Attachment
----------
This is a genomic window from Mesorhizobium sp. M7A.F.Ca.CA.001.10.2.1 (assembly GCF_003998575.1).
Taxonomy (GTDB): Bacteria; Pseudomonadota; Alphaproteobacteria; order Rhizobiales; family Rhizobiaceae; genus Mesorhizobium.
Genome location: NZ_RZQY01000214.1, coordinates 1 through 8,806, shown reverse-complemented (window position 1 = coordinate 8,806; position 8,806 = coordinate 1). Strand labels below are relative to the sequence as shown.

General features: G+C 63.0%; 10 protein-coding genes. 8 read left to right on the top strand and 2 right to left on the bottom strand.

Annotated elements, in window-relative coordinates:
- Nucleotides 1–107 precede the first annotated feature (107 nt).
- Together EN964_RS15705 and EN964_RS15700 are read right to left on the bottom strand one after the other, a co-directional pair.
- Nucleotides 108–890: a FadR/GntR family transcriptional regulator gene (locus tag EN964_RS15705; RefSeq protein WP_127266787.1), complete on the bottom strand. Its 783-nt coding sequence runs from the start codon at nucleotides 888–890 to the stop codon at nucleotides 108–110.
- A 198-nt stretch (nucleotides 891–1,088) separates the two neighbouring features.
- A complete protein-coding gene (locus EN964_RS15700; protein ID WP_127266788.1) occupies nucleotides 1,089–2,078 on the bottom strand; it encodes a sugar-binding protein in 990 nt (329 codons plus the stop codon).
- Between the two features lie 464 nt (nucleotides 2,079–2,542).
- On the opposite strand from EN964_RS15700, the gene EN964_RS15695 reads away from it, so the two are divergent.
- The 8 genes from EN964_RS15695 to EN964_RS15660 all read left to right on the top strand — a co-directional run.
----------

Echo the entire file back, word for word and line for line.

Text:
This is a genomic window from Mesorhizobium sp. M7A.F.Ca.CA.001.10.2.1 (assembly GCF_003998575.1).
Taxonomy (GTDB): Bacteria; Pseudomonadota; Alphaproteobacteria; order Rhizobiales; family Rhizobiaceae; genus Mesorhizobium.
Genome location: NZ_RZQY01000214.1, coordinates 1 through 8,806, shown reverse-complemented (window position 1 = coordinate 8,806; position 8,806 = coordinate 1). Strand labels below are relative to the sequence as shown.

General features: G+C 63.0%; 10 protein-coding genes. 8 read left to right on the top strand and 2 right to left on the bottom strand.

Annotated elements, in window-relative coordinates:
- Nucleotides 1–107 precede the first annotated feature (107 nt).
- Together EN964_RS15705 and EN964_RS15700 are read right to left on the bottom strand one after the other, a co-directional pair.
- Nucleotides 108–890: a FadR/GntR family transcriptional regulator gene (locus tag EN964_RS15705; RefSeq protein WP_127266787.1), complete on the bottom strand. Its 783-nt coding sequence runs from the start codon at nucleotides 888–890 to the stop codon at nucleotides 108–110.
- A 198-nt stretch (nucleotides 891–1,088) separates the two neighbouring features.
- A complete protein-coding gene (locus EN964_RS15700; protein ID WP_127266788.1) occupies nucleotides 1,089–2,078 on the bottom strand; it encodes a sugar-binding protein in 990 nt (329 codons plus the stop codon).
- Between the two features lie 464 nt (nucleotides 2,079–2,542).
- On the opposite strand from EN964_RS15700, the gene EN964_RS15695 reads away from it, so the two are divergent.
- The 8 genes from EN964_RS15695 to EN964_RS15660 all read left to right on the top strand — a co-directional run.